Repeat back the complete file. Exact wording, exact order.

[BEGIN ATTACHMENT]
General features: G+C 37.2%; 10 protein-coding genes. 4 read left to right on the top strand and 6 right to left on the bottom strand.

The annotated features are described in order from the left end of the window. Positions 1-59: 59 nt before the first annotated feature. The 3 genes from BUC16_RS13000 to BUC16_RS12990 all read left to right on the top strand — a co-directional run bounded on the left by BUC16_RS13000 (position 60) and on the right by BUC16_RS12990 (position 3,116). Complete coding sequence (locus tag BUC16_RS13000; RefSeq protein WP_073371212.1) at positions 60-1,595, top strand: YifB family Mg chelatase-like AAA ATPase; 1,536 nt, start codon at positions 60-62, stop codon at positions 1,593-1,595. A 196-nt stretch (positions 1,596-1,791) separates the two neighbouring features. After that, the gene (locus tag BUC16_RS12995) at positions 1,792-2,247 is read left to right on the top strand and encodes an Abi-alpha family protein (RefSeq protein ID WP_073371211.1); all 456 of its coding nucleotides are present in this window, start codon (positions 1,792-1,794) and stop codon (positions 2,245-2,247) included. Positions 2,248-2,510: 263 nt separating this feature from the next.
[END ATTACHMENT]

General features: G+C 37.2%; 10 protein-coding genes. 4 read left to right on the top strand and 6 right to left on the bottom strand.

The annotated features are described in order from the left end of the window. Positions 1-59: 59 nt before the first annotated feature. The 3 genes from BUC16_RS13000 to BUC16_RS12990 all read left to right on the top strand — a co-directional run bounded on the left by BUC16_RS13000 (position 60) and on the right by BUC16_RS12990 (position 3,116). Complete coding sequence (locus tag BUC16_RS13000; RefSeq protein WP_073371212.1) at positions 60-1,595, top strand: YifB family Mg chelatase-like AAA ATPase; 1,536 nt, start codon at positions 60-62, stop codon at positions 1,593-1,595. A 196-nt stretch (positions 1,596-1,791) separates the two neighbouring features. After that, the gene (locus tag BUC16_RS12995) at positions 1,792-2,247 is read left to right on the top strand and encodes an Abi-alpha family protein (RefSeq protein ID WP_073371211.1); all 456 of its coding nucleotides are present in this window, start codon (positions 1,792-1,794) and stop codon (positions 2,245-2,247) included. Positions 2,248-2,510: 263 nt separating this feature from the next.